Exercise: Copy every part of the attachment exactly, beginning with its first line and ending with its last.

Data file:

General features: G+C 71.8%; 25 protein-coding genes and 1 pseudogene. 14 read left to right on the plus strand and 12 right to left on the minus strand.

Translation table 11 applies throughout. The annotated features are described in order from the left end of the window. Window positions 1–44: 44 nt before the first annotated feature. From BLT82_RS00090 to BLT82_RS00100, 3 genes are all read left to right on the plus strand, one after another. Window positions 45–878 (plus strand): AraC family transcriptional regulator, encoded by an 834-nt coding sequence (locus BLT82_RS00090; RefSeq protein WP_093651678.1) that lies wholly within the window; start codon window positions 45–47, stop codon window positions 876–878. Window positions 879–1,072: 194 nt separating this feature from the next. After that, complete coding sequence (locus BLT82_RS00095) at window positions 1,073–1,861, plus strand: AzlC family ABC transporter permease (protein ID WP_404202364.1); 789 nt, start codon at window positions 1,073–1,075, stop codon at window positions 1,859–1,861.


General features: G+C 71.8%; 25 protein-coding genes and 1 pseudogene. 14 read left to right on the plus strand and 12 right to left on the minus strand.

Translation table 11 applies throughout. The annotated features are described in order from the left end of the window. Window positions 1–44: 44 nt before the first annotated feature. From BLT82_RS00090 to BLT82_RS00100, 3 genes are all read left to right on the plus strand, one after another. Window positions 45–878 (plus strand): AraC family transcriptional regulator, encoded by an 834-nt coding sequence (locus BLT82_RS00090; RefSeq protein WP_093651678.1) that lies wholly within the window; start codon window positions 45–47, stop codon window positions 876–878. Window positions 879–1,072: 194 nt separating this feature from the next. After that, complete coding sequence (locus BLT82_RS00095) at window positions 1,073–1,861, plus strand: AzlC family ABC transporter permease (protein ID WP_404202364.1); 789 nt, start codon at window positions 1,073–1,075, stop codon at window positions 1,859–1,861.